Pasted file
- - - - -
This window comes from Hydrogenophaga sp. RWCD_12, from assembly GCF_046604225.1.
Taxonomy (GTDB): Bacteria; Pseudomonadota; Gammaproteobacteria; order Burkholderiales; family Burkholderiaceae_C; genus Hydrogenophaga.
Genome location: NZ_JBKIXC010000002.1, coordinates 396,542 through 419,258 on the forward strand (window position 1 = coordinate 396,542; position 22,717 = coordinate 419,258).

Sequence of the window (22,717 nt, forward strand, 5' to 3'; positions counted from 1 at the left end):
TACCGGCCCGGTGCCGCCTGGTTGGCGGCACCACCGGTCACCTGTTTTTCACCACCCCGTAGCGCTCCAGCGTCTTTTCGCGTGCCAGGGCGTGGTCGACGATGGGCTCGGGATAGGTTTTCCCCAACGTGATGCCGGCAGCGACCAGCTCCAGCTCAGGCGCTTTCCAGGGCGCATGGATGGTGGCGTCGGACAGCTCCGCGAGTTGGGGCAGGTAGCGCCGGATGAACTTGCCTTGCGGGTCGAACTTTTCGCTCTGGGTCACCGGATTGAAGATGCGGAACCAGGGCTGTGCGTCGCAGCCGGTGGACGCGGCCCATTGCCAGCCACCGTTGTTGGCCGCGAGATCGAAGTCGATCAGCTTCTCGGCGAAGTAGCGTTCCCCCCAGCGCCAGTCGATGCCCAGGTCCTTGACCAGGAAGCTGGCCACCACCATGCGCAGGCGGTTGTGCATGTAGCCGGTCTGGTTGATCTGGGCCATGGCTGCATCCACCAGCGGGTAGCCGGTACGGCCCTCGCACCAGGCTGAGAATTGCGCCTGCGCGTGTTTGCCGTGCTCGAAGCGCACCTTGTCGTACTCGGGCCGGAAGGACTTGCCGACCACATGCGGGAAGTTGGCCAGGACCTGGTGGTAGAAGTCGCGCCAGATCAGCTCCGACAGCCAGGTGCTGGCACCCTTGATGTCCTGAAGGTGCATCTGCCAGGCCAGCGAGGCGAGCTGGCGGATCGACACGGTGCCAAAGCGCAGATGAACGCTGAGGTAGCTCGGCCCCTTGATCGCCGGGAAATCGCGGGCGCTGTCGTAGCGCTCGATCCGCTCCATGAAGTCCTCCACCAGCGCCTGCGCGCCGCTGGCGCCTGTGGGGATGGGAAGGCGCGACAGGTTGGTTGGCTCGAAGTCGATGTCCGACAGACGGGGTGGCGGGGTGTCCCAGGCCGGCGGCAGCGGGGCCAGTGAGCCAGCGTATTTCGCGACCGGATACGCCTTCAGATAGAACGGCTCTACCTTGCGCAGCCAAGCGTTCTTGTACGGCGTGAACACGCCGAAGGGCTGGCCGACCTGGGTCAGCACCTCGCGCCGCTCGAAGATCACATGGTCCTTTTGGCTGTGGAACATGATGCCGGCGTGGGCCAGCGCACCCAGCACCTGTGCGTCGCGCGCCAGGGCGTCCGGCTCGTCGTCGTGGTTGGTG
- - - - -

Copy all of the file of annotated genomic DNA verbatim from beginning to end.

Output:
This window comes from Hydrogenophaga sp. RWCD_12, from assembly GCF_046604225.1.
Taxonomy (GTDB): Bacteria; Pseudomonadota; Gammaproteobacteria; order Burkholderiales; family Burkholderiaceae_C; genus Hydrogenophaga.
Genome location: NZ_JBKIXC010000002.1, coordinates 396,542 through 419,258 on the forward strand (window position 1 = coordinate 396,542; position 22,717 = coordinate 419,258).

Sequence of the window (22,717 nt, forward strand, 5' to 3'; positions counted from 1 at the left end):
TACCGGCCCGGTGCCGCCTGGTTGGCGGCACCACCGGTCACCTGTTTTTCACCACCCCGTAGCGCTCCAGCGTCTTTTCGCGTGCCAGGGCGTGGTCGACGATGGGCTCGGGATAGGTTTTCCCCAACGTGATGCCGGCAGCGACCAGCTCCAGCTCAGGCGCTTTCCAGGGCGCATGGATGGTGGCGTCGGACAGCTCCGCGAGTTGGGGCAGGTAGCGCCGGATGAACTTGCCTTGCGGGTCGAACTTTTCGCTCTGGGTCACCGGATTGAAGATGCGGAACCAGGGCTGTGCGTCGCAGCCGGTGGACGCGGCCCATTGCCAGCCACCGTTGTTGGCCGCGAGATCGAAGTCGATCAGCTTCTCGGCGAAGTAGCGTTCCCCCCAGCGCCAGTCGATGCCCAGGTCCTTGACCAGGAAGCTGGCCACCACCATGCGCAGGCGGTTGTGCATGTAGCCGGTCTGGTTGATCTGGGCCATGGCTGCATCCACCAGCGGGTAGCCGGTACGGCCCTCGCACCAGGCTGAGAATTGCGCCTGCGCGTGTTTGCCGTGCTCGAAGCGCACCTTGTCGTACTCGGGCCGGAAGGACTTGCCGACCACATGCGGGAAGTTGGCCAGGACCTGGTGGTAGAAGTCGCGCCAGATCAGCTCCGACAGCCAGGTGCTGGCACCCTTGATGTCCTGAAGGTGCATCTGCCAGGCCAGCGAGGCGAGCTGGCGGATCGACACGGTGCCAAAGCGCAGATGAACGCTGAGGTAGCTCGGCCCCTTGATCGCCGGGAAATCGCGGGCGCTGTCGTAGCGCTCGATCCGCTCCATGAAGTCCTCCACCAGCGCCTGCGCGCCGCTGGCGCCTGTGGGGATGGGAAGGCGCGACAGGTTGGTTGGCTCGAAGTCGATGTCCGACAGACGGGGTGGCGGGGTGTCCCAGGCCGGCGGCAGCGGGGCCAGTGAGCCAGCGTATTTCGCGACCGGATACGCCTTCAGATAGAACGGCTCTACCTTGCGCAGCCAAGCGTTCTTGTACGGCGTGAACACGCCGAAGGGCTGGCCGACCTGGGTCAGCACCTCGCGCCGCTCGAAGATCACATGGTCCTTTTGGCTGTGGAACATGATGCCGGCGTGGGCCAGCGCACCCAGCACCTGTGCGTCGCGCGCCAGGGCGTCCGGCTCGTCGTCGTGGTTGGTG